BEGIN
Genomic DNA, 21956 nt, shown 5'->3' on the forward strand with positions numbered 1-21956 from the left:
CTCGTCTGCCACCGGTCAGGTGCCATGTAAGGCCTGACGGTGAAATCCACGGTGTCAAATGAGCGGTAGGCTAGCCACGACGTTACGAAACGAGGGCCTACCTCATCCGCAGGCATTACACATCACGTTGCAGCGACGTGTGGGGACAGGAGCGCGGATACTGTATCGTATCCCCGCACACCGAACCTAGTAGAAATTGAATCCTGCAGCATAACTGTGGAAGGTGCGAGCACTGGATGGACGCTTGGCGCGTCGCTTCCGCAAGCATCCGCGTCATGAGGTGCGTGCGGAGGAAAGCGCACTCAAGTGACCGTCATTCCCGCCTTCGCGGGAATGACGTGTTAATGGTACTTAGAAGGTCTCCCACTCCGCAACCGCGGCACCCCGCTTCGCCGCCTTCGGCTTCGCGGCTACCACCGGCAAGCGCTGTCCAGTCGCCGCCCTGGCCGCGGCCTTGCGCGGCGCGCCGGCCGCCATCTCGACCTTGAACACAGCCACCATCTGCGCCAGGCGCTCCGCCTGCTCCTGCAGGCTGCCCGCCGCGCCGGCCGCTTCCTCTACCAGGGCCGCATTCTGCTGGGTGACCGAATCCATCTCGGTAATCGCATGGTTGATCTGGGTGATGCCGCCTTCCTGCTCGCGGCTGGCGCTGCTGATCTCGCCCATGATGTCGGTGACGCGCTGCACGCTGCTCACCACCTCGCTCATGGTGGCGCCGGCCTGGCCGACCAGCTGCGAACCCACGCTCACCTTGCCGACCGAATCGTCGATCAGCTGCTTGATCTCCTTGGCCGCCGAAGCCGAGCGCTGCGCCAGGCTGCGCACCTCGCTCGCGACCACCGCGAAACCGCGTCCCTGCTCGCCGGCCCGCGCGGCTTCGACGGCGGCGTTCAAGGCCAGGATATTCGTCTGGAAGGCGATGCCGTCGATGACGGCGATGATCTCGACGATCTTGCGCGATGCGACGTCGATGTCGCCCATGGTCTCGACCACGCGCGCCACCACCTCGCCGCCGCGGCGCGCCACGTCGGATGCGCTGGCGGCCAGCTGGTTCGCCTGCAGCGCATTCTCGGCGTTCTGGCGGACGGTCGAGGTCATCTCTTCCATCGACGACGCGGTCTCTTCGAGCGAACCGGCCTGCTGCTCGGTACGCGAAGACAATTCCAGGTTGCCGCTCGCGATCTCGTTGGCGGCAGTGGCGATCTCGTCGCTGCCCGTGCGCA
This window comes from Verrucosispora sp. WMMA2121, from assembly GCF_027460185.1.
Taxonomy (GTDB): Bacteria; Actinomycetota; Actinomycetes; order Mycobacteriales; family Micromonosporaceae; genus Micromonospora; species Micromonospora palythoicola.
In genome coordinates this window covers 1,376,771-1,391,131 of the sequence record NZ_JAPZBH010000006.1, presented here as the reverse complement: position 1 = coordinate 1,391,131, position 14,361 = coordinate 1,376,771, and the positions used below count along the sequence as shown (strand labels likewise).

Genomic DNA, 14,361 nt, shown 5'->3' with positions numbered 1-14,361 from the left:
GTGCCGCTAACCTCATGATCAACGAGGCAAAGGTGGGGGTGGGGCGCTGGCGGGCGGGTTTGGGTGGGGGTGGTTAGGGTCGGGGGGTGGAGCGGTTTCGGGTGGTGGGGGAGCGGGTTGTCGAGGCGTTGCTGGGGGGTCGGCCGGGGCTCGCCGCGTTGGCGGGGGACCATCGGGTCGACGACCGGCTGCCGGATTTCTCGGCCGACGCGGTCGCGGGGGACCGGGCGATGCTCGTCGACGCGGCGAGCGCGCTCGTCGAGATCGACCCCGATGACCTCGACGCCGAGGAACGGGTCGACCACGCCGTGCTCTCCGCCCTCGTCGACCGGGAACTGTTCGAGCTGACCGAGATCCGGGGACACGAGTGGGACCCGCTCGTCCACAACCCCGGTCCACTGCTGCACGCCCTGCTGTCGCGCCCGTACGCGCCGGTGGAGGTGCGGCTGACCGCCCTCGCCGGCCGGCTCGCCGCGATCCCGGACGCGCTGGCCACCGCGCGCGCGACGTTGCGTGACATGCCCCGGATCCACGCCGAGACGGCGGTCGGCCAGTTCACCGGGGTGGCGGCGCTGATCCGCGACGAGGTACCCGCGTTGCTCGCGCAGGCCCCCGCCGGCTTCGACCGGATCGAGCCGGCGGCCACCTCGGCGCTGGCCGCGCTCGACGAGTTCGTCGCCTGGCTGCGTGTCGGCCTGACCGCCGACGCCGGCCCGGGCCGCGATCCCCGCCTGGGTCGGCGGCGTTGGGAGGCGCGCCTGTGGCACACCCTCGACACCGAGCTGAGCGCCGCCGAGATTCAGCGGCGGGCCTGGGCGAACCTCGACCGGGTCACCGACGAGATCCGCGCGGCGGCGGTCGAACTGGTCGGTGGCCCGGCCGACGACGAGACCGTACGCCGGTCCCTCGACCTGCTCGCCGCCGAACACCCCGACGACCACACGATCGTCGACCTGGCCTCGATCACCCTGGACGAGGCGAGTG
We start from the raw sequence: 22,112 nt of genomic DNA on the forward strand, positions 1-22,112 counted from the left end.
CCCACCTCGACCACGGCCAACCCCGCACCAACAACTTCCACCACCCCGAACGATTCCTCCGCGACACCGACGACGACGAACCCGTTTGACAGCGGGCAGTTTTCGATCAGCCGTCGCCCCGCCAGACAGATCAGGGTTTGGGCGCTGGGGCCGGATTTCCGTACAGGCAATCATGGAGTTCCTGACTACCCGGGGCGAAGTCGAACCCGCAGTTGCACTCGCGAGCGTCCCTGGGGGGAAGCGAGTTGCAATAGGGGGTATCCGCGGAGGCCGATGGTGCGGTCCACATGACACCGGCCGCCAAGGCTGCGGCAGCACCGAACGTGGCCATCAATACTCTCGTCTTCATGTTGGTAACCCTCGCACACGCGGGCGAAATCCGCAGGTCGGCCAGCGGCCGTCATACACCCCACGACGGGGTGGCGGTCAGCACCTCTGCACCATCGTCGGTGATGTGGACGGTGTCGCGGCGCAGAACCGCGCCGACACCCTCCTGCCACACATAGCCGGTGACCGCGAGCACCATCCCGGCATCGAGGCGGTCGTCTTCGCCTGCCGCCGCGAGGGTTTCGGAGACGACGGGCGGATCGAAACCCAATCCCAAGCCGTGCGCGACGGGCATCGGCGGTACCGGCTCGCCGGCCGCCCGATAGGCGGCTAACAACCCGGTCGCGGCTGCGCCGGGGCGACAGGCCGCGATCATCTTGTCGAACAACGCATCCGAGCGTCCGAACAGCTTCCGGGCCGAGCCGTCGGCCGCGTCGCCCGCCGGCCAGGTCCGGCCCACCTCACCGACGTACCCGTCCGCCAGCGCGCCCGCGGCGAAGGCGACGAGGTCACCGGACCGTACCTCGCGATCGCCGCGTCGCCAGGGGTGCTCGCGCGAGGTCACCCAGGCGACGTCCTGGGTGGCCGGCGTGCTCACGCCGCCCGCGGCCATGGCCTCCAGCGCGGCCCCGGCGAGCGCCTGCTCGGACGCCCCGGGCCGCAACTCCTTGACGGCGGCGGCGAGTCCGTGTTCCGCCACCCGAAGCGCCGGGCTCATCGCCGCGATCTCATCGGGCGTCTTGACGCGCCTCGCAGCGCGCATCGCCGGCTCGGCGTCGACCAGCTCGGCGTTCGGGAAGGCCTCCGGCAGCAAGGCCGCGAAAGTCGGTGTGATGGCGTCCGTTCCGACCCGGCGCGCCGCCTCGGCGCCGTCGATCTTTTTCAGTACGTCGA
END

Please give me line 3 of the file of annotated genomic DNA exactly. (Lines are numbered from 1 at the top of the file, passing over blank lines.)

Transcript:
This window comes from Verrucosispora sp. WMMA2121, from assembly GCF_027460185.1.